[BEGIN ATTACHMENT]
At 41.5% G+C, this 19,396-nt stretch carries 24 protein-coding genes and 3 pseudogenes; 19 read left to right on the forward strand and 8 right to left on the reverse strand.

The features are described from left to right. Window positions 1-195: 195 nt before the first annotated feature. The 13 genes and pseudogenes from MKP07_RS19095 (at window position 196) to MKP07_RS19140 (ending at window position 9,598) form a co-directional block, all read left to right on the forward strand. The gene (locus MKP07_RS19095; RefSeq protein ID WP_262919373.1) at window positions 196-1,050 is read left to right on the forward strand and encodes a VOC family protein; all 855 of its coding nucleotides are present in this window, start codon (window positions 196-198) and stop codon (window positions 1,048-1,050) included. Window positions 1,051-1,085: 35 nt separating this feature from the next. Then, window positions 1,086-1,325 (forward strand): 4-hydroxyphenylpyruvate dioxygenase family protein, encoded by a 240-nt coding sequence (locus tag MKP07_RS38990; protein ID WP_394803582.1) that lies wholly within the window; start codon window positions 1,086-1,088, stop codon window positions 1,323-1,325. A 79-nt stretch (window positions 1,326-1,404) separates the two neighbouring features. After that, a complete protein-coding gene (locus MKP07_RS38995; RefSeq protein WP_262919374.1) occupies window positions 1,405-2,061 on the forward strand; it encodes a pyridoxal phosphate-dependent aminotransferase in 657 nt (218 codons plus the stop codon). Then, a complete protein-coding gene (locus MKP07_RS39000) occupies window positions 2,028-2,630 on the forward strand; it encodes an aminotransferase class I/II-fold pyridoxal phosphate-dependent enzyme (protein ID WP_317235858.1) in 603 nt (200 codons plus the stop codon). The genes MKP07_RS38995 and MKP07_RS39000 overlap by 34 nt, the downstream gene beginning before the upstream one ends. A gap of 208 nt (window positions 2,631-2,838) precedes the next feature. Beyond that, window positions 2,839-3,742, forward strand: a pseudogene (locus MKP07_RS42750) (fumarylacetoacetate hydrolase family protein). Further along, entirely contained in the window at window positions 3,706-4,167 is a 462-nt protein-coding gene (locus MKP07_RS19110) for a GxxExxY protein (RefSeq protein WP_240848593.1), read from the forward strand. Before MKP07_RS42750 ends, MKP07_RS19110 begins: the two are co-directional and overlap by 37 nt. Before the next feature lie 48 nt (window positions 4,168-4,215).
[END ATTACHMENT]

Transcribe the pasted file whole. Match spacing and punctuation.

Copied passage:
At 41.5% G+C, this 19,396-nt stretch carries 24 protein-coding genes and 3 pseudogenes; 19 read left to right on the forward strand and 8 right to left on the reverse strand.

The features are described from left to right. Window positions 1-195: 195 nt before the first annotated feature. The 13 genes and pseudogenes from MKP07_RS19095 (at window position 196) to MKP07_RS19140 (ending at window position 9,598) form a co-directional block, all read left to right on the forward strand. The gene (locus MKP07_RS19095; RefSeq protein ID WP_262919373.1) at window positions 196-1,050 is read left to right on the forward strand and encodes a VOC family protein; all 855 of its coding nucleotides are present in this window, start codon (window positions 196-198) and stop codon (window positions 1,048-1,050) included. Window positions 1,051-1,085: 35 nt separating this feature from the next. Then, window positions 1,086-1,325 (forward strand): 4-hydroxyphenylpyruvate dioxygenase family protein, encoded by a 240-nt coding sequence (locus tag MKP07_RS38990; protein ID WP_394803582.1) that lies wholly within the window; start codon window positions 1,086-1,088, stop codon window positions 1,323-1,325. A 79-nt stretch (window positions 1,326-1,404) separates the two neighbouring features. After that, a complete protein-coding gene (locus MKP07_RS38995; RefSeq protein WP_262919374.1) occupies window positions 1,405-2,061 on the forward strand; it encodes a pyridoxal phosphate-dependent aminotransferase in 657 nt (218 codons plus the stop codon). Then, a complete protein-coding gene (locus MKP07_RS39000) occupies window positions 2,028-2,630 on the forward strand; it encodes an aminotransferase class I/II-fold pyridoxal phosphate-dependent enzyme (protein ID WP_317235858.1) in 603 nt (200 codons plus the stop codon). The genes MKP07_RS38995 and MKP07_RS39000 overlap by 34 nt, the downstream gene beginning before the upstream one ends. A gap of 208 nt (window positions 2,631-2,838) precedes the next feature. Beyond that, window positions 2,839-3,742, forward strand: a pseudogene (locus MKP07_RS42750) (fumarylacetoacetate hydrolase family protein). Further along, entirely contained in the window at window positions 3,706-4,167 is a 462-nt protein-coding gene (locus MKP07_RS19110) for a GxxExxY protein (RefSeq protein WP_240848593.1), read from the forward strand. Before MKP07_RS42750 ends, MKP07_RS19110 begins: the two are co-directional and overlap by 37 nt. Before the next feature lie 48 nt (window positions 4,168-4,215).